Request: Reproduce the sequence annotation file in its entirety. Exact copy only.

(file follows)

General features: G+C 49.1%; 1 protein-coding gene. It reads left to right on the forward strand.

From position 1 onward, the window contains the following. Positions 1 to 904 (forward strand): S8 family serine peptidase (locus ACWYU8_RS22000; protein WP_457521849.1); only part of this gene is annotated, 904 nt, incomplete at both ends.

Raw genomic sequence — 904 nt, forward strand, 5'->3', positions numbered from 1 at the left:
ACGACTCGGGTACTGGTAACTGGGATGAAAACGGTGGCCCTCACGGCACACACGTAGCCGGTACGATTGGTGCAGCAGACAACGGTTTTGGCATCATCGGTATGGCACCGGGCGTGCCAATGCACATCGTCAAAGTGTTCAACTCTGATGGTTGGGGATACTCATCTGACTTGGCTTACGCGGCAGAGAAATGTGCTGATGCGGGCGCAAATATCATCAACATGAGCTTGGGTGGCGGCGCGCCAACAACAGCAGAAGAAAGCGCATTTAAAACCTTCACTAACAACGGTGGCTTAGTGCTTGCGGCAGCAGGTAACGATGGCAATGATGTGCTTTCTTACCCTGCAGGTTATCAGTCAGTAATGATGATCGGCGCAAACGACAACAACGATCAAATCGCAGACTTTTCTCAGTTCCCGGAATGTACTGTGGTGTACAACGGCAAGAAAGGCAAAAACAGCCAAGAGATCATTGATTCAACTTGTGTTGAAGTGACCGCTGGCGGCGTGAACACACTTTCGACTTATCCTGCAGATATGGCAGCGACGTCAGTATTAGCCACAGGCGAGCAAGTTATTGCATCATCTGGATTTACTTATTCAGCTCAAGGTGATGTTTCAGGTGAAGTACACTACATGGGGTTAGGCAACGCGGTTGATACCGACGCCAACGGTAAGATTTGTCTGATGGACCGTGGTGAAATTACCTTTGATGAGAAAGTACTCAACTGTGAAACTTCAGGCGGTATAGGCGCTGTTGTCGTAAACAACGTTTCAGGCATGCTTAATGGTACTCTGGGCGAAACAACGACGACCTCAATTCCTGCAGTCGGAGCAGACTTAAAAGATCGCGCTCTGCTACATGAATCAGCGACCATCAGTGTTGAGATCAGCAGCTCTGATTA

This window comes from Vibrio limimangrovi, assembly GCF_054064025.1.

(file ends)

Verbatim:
General features: G+C 49.1%; 1 protein-coding gene. It reads left to right on the forward strand.

From position 1 onward, the window contains the following. Positions 1 to 904 (forward strand): S8 family serine peptidase (locus ACWYU8_RS22000; protein WP_457521849.1); only part of this gene is annotated, 904 nt, incomplete at both ends.

Raw genomic sequence — 904 nt, forward strand, 5'->3', positions numbered from 1 at the left:
ACGACTCGGGTACTGGTAACTGGGATGAAAACGGTGGCCCTCACGGCACACACGTAGCCGGTACGATTGGTGCAGCAGACAACGGTTTTGGCATCATCGGTATGGCACCGGGCGTGCCAATGCACATCGTCAAAGTGTTCAACTCTGATGGTTGGGGATACTCATCTGACTTGGCTTACGCGGCAGAGAAATGTGCTGATGCGGGCGCAAATATCATCAACATGAGCTTGGGTGGCGGCGCGCCAACAACAGCAGAAGAAAGCGCATTTAAAACCTTCACTAACAACGGTGGCTTAGTGCTTGCGGCAGCAGGTAACGATGGCAATGATGTGCTTTCTTACCCTGCAGGTTATCAGTCAGTAATGATGATCGGCGCAAACGACAACAACGATCAAATCGCAGACTTTTCTCAGTTCCCGGAATGTACTGTGGTGTACAACGGCAAGAAAGGCAAAAACAGCCAAGAGATCATTGATTCAACTTGTGTTGAAGTGACCGCTGGCGGCGTGAACACACTTTCGACTTATCCTGCAGATATGGCAGCGACGTCAGTATTAGCCACAGGCGAGCAAGTTATTGCATCATCTGGATTTACTTATTCAGCTCAAGGTGATGTTTCAGGTGAAGTACACTACATGGGGTTAGGCAACGCGGTTGATACCGACGCCAACGGTAAGATTTGTCTGATGGACCGTGGTGAAATTACCTTTGATGAGAAAGTACTCAACTGTGAAACTTCAGGCGGTATAGGCGCTGTTGTCGTAAACAACGTTTCAGGCATGCTTAATGGTACTCTGGGCGAAACAACGACGACCTCAATTCCTGCAGTCGGAGCAGACTTAAAAGATCGCGCTCTGCTACATGAATCAGCGACCATCAGTGTTGAGATCAGCAGCTCTGATTA

This window comes from Vibrio limimangrovi, assembly GCF_054064025.1.